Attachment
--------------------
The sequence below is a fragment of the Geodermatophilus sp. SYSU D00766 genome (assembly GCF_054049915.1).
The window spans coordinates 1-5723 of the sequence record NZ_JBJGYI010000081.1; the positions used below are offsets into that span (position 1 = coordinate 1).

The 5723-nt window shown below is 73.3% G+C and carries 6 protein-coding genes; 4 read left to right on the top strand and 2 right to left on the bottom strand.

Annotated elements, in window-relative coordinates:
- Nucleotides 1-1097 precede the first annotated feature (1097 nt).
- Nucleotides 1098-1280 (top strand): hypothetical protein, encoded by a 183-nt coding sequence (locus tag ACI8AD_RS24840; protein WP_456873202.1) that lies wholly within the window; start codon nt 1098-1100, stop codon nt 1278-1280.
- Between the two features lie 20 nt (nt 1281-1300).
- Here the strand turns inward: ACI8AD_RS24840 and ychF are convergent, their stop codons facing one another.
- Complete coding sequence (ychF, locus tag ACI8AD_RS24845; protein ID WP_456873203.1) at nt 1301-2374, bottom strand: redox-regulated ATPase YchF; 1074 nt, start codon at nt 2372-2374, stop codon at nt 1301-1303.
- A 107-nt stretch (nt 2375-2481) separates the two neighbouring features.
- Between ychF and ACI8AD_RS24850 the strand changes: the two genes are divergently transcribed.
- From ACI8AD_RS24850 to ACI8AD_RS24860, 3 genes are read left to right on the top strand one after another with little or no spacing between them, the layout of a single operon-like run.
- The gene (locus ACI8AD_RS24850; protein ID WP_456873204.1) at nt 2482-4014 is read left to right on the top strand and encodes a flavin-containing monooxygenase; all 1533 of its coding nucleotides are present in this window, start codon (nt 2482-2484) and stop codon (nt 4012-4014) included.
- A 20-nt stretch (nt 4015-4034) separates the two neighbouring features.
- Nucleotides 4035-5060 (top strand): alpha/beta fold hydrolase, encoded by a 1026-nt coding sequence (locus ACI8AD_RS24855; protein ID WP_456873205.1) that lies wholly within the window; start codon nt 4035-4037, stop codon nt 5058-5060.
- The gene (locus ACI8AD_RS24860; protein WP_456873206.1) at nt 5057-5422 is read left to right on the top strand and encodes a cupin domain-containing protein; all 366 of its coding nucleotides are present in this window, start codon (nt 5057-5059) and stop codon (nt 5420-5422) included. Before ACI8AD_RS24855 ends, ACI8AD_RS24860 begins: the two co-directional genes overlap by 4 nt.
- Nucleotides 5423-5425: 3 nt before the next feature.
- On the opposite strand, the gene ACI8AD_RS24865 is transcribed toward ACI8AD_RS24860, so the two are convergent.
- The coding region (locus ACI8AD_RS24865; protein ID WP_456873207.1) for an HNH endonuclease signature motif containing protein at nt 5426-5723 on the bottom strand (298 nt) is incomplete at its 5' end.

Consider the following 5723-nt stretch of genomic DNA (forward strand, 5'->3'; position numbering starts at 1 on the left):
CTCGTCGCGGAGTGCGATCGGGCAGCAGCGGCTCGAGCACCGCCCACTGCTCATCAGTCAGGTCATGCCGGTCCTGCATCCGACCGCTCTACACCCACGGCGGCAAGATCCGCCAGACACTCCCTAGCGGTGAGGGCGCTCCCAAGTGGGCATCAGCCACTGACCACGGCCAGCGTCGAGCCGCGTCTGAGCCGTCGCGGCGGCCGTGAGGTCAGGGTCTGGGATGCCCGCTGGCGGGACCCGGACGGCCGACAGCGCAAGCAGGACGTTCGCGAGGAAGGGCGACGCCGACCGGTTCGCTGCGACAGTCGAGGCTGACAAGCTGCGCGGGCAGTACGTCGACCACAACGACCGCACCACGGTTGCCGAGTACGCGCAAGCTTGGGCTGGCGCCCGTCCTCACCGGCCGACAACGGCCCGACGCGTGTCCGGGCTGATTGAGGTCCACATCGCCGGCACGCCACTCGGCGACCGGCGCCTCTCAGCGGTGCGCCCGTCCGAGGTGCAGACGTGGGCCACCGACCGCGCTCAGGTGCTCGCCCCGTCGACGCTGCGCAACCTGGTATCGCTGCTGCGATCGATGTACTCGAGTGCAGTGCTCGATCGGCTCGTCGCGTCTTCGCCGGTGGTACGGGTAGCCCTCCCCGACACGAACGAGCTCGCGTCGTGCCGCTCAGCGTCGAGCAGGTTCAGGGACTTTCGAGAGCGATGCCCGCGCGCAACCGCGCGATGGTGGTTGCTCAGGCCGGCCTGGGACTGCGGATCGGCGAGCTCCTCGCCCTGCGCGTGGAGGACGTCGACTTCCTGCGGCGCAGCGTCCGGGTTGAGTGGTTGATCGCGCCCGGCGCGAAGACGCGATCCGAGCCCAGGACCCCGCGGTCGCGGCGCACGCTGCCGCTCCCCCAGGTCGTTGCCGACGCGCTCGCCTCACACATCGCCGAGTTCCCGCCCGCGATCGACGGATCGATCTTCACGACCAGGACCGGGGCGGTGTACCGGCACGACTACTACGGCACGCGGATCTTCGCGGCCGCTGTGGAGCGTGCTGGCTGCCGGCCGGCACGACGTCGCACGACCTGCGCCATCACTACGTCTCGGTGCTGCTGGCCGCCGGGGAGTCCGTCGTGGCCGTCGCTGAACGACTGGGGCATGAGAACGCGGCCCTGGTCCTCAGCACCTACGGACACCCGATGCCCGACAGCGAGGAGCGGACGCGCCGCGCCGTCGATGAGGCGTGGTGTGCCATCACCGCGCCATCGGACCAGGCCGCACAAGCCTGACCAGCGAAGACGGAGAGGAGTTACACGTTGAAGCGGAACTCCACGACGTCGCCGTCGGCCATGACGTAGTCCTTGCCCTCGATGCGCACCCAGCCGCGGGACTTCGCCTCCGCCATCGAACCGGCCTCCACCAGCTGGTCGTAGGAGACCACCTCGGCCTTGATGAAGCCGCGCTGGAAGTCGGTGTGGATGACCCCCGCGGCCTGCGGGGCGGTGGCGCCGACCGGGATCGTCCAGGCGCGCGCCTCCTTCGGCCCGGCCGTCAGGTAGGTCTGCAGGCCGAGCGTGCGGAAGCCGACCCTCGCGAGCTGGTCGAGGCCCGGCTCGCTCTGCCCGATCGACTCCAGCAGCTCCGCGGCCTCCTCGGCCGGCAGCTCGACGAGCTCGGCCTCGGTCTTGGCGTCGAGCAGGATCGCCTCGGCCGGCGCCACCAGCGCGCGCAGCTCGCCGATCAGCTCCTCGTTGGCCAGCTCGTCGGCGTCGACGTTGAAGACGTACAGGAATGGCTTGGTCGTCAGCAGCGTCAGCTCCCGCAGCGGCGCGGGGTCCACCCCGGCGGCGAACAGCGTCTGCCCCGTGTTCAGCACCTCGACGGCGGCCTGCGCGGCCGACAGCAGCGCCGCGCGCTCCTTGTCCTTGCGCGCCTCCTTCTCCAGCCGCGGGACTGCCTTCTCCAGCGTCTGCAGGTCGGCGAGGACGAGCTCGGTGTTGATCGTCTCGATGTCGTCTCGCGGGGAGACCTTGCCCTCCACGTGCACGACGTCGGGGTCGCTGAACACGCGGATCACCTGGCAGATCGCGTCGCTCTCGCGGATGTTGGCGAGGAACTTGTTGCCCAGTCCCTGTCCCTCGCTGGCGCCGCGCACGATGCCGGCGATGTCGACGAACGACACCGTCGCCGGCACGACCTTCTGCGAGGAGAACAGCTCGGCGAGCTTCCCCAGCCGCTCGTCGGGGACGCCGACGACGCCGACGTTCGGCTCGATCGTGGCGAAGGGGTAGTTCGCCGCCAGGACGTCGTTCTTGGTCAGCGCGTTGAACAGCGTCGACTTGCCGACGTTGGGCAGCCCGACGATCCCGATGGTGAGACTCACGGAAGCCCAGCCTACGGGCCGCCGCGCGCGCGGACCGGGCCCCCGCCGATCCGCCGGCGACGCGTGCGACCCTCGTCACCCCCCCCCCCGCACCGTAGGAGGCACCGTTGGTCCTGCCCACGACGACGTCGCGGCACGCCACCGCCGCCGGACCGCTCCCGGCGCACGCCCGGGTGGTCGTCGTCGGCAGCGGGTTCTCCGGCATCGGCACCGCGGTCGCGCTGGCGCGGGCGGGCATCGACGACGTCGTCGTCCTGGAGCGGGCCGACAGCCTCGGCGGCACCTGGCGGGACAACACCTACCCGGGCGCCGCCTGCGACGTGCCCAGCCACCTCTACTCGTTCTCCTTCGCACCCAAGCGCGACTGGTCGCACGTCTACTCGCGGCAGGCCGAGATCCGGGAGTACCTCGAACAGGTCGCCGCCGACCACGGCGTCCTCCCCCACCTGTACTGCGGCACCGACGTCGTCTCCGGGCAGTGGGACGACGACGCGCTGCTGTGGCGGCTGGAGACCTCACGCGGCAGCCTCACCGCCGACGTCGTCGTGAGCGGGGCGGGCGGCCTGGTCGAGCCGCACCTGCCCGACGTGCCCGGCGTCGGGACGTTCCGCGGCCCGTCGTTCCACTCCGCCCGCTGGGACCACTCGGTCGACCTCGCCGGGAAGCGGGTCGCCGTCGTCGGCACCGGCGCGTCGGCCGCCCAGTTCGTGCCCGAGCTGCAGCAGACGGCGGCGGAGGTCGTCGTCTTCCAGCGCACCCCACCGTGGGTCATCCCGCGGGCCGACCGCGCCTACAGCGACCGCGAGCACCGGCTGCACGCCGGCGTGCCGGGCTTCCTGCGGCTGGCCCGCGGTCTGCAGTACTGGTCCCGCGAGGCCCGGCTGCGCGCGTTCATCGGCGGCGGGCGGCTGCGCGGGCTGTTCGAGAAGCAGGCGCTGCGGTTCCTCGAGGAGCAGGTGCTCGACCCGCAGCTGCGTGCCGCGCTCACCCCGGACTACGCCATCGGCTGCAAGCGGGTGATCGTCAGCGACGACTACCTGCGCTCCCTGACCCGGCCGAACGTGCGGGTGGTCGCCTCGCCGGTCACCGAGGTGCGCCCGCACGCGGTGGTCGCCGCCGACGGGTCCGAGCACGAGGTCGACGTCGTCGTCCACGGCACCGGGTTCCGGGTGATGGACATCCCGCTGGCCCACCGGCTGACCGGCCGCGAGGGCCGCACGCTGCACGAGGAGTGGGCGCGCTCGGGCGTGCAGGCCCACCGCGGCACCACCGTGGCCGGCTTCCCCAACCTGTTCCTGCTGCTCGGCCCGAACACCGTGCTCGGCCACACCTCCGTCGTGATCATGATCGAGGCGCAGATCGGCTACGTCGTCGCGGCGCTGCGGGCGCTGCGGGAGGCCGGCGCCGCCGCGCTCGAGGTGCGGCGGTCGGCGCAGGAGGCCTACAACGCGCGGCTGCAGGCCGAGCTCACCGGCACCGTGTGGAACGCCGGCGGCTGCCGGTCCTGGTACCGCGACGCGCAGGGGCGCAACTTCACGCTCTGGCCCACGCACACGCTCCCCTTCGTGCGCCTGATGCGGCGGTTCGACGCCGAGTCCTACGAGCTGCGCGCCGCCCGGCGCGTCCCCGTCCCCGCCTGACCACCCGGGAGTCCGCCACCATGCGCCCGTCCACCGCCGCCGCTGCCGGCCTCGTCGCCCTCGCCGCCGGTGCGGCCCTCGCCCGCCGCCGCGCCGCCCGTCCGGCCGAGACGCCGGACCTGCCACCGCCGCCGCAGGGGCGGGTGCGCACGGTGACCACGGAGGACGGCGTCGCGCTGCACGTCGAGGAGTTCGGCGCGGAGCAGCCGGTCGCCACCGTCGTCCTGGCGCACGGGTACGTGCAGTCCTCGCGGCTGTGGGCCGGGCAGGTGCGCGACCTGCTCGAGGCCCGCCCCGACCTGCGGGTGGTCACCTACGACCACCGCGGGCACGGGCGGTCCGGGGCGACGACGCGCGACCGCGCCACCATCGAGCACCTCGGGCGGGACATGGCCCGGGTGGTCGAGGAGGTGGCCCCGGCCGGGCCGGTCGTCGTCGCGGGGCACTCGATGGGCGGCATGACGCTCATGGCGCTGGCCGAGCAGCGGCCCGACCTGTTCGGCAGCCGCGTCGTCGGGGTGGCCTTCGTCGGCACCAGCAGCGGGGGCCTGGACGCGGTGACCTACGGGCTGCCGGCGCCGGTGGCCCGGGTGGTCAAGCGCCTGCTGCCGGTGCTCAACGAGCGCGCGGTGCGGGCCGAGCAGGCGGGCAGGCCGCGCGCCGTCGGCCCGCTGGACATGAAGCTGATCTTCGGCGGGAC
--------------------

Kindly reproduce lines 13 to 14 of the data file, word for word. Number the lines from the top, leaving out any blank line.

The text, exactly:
- The gene (locus ACI8AD_RS24850; protein ID WP_456873204.1) at nt 2482-4014 is read left to right on the top strand and encodes a flavin-containing monooxygenase; all 1533 of its coding nucleotides are present in this window, start codon (nt 2482-2484) and stop codon (nt 4012-4014) included.
- A 20-nt stretch (nt 4015-4034) separates the two neighbouring features.